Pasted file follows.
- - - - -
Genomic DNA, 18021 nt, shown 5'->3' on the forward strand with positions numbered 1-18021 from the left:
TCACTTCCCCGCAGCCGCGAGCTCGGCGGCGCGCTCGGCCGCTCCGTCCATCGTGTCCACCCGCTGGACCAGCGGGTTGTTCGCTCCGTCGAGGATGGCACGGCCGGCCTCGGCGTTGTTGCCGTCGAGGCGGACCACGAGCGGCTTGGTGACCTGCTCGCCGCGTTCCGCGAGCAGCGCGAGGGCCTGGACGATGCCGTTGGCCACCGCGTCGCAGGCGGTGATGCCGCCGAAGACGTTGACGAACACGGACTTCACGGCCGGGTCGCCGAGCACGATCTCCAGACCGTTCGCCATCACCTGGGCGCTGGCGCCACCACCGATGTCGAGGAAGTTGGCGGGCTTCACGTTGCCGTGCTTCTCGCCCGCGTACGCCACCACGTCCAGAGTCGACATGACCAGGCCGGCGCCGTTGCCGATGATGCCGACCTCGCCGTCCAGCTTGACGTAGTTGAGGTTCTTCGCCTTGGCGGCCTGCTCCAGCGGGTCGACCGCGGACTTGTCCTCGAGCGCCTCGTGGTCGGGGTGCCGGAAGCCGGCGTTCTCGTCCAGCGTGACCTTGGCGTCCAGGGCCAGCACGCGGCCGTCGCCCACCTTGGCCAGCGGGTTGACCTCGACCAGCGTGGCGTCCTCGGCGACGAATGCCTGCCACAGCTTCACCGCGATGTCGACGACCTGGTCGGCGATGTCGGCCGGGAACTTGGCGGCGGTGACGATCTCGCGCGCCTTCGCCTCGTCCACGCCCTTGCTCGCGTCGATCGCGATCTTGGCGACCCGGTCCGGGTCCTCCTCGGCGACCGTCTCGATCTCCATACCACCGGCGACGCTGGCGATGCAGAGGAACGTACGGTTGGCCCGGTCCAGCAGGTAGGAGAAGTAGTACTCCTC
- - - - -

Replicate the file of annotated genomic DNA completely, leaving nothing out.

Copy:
Genomic DNA, 18021 nt, shown 5'->3' on the forward strand with positions numbered 1-18021 from the left:
TCACTTCCCCGCAGCCGCGAGCTCGGCGGCGCGCTCGGCCGCTCCGTCCATCGTGTCCACCCGCTGGACCAGCGGGTTGTTCGCTCCGTCGAGGATGGCACGGCCGGCCTCGGCGTTGTTGCCGTCGAGGCGGACCACGAGCGGCTTGGTGACCTGCTCGCCGCGTTCCGCGAGCAGCGCGAGGGCCTGGACGATGCCGTTGGCCACCGCGTCGCAGGCGGTGATGCCGCCGAAGACGTTGACGAACACGGACTTCACGGCCGGGTCGCCGAGCACGATCTCCAGACCGTTCGCCATCACCTGGGCGCTGGCGCCACCACCGATGTCGAGGAAGTTGGCGGGCTTCACGTTGCCGTGCTTCTCGCCCGCGTACGCCACCACGTCCAGAGTCGACATGACCAGGCCGGCGCCGTTGCCGATGATGCCGACCTCGCCGTCCAGCTTGACGTAGTTGAGGTTCTTCGCCTTGGCGGCCTGCTCCAGCGGGTCGACCGCGGACTTGTCCTCGAGCGCCTCGTGGTCGGGGTGCCGGAAGCCGGCGTTCTCGTCCAGCGTGACCTTGGCGTCCAGGGCCAGCACGCGGCCGTCGCCCACCTTGGCCAGCGGGTTGACCTCGACCAGCGTGGCGTCCTCGGCGACGAATGCCTGCCACAGCTTCACCGCGATGTCGACGACCTGGTCGGCGATGTCGGCCGGGAACTTGGCGGCGGTGACGATCTCGCGCGCCTTCGCCTCGTCCACGCCCTTGCTCGCGTCGATCGCGATCTTGGCGACCCGGTCCGGGTCCTCCTCGGCGACCGTCTCGATCTCCATACCACCGGCGACGCTGGCGATGCAGAGGAACGTACGGTTGGCCCGGTCCAGCAGGTAGGAGAAGTAGTACTCCTC